Jeeves and the Wedding Bells

Written by Sebastian Faulks
Review by Douglas Kemp

What ho, the renowned scribbler Sebastian Faulks has jolly well gone and bunged out a rather decent tale involving that immortal pair of Bertie Wooster and his extraordinary valet Jeeves. It is 1926, just after the General Strike, and Bertie and Jeeves decamp to Dorset, where Bertie has the task of trying to save the engagements of two good friends at Sir Henry Hackwood’s substantial pile, Melbury Hall. This involves a fair amount of brain work on Bertie’s part to come up with a stratagem that might work… By one of those Wodehousian quirky twists of fate, Bertie ends up as valet to Jeeves, who is masquerading as one Lord Etringham. As one may well anticipate, matters get dashed complicated and Bertie, the epitome of bonhomie and a thoroughgoing good-natured chappie gets a wonderful surprise at the conclusion of events away in bucolic Dorset.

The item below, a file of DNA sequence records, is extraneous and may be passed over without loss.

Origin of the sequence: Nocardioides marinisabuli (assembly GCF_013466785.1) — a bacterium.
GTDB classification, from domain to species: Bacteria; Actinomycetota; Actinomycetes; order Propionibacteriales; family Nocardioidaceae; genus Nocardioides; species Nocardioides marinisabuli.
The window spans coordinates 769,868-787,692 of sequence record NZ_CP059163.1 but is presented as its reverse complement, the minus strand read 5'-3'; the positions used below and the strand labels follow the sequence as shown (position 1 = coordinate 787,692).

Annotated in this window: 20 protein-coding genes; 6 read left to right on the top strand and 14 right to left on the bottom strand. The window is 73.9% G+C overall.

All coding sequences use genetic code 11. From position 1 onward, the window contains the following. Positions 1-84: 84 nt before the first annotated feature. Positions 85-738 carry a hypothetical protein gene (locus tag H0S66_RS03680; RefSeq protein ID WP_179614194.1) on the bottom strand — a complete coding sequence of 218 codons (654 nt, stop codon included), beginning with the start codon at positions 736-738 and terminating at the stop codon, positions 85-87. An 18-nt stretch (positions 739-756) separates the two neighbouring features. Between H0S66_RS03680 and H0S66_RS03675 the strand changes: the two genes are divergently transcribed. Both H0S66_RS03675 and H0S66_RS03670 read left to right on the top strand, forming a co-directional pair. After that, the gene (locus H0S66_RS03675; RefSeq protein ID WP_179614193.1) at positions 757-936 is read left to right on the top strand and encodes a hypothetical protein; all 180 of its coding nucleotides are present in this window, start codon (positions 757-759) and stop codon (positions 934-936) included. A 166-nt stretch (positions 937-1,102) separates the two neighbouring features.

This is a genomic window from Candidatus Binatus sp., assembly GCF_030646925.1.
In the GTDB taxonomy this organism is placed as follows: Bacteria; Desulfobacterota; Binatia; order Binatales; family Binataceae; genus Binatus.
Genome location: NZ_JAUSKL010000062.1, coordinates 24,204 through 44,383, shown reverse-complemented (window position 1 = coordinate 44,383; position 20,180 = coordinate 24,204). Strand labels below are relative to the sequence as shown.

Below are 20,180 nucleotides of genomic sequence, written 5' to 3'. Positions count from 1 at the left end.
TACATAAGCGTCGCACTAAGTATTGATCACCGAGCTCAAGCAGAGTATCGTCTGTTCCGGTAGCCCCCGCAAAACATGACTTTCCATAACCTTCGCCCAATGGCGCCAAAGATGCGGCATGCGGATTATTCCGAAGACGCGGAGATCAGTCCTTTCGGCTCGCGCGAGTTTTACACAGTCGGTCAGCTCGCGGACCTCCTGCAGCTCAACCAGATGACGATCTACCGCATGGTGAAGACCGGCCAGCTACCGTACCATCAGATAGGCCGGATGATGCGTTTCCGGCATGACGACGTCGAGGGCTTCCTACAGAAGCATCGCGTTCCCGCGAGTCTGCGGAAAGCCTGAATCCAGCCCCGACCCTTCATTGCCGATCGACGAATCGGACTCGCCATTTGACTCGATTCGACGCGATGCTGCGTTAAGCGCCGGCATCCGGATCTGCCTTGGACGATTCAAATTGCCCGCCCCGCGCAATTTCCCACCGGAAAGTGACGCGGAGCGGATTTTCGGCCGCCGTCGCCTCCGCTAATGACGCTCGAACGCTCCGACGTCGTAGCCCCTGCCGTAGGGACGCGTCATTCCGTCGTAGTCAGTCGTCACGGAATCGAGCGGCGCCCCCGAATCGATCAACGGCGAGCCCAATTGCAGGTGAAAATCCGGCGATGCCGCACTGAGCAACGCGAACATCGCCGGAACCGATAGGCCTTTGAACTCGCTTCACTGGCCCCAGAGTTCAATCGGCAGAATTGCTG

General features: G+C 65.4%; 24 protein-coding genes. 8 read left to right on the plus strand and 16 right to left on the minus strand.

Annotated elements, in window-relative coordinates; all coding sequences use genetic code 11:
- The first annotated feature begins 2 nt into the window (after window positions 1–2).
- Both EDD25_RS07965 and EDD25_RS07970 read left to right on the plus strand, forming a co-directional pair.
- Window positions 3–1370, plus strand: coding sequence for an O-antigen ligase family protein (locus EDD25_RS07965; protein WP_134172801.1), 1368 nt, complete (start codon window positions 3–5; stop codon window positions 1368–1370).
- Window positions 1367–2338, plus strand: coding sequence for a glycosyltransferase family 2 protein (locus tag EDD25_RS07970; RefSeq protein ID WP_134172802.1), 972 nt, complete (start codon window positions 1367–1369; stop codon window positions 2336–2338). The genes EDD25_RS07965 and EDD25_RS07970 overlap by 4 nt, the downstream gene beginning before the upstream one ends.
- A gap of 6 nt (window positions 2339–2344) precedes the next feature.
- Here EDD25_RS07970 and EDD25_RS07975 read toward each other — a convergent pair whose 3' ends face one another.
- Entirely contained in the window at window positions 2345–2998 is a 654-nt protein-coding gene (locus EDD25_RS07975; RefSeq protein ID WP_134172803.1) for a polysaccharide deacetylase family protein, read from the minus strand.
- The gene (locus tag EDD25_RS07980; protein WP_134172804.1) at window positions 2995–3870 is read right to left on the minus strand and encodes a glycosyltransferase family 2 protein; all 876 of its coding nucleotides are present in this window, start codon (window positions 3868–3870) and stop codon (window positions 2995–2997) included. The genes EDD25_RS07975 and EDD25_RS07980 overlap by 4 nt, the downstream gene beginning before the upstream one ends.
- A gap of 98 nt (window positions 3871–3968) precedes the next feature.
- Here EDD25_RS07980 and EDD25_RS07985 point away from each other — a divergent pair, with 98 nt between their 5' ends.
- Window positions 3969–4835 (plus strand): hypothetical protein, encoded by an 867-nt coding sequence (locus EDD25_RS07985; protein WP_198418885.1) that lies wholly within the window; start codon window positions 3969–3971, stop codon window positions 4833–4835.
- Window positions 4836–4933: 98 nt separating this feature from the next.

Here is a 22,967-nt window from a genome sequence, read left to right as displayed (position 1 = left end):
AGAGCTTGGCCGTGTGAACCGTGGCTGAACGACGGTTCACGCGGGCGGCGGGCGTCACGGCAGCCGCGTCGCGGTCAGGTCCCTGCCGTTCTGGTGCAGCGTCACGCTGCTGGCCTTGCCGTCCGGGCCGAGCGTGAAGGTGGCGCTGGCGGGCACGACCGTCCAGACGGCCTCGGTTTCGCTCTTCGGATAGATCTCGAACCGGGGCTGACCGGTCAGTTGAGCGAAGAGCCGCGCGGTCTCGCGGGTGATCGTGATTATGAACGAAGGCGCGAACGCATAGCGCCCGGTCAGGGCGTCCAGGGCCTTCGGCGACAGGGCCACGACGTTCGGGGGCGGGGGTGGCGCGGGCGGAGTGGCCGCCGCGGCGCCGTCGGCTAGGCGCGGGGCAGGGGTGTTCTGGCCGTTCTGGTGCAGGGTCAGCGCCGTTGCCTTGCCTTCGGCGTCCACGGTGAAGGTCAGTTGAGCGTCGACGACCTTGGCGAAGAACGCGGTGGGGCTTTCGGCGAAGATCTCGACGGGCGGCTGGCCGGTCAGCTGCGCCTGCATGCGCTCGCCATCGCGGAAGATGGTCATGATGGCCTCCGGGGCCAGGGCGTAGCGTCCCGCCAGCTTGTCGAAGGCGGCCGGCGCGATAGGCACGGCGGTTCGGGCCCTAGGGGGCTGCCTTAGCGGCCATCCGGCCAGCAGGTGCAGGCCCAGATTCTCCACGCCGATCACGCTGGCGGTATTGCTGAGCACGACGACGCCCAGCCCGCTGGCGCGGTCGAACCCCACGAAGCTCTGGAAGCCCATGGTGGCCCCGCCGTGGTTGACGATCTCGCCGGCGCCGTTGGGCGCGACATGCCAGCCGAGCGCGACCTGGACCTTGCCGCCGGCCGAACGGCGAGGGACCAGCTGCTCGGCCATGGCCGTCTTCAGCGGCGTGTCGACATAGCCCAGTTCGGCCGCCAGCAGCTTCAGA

This is a wonderful homage to the P.G. Wodehouse books. It is a challenging task to concoct a story in the narrative style, voice, pace and language of Wodehouse’s characters, and Faulks bring it off without wobbling. I would certainly recommend this for those who love the Jeeves and Wooster books, and for those fortunate enough to be about to discover them for the first time – then this is not a bad way to get into the mood.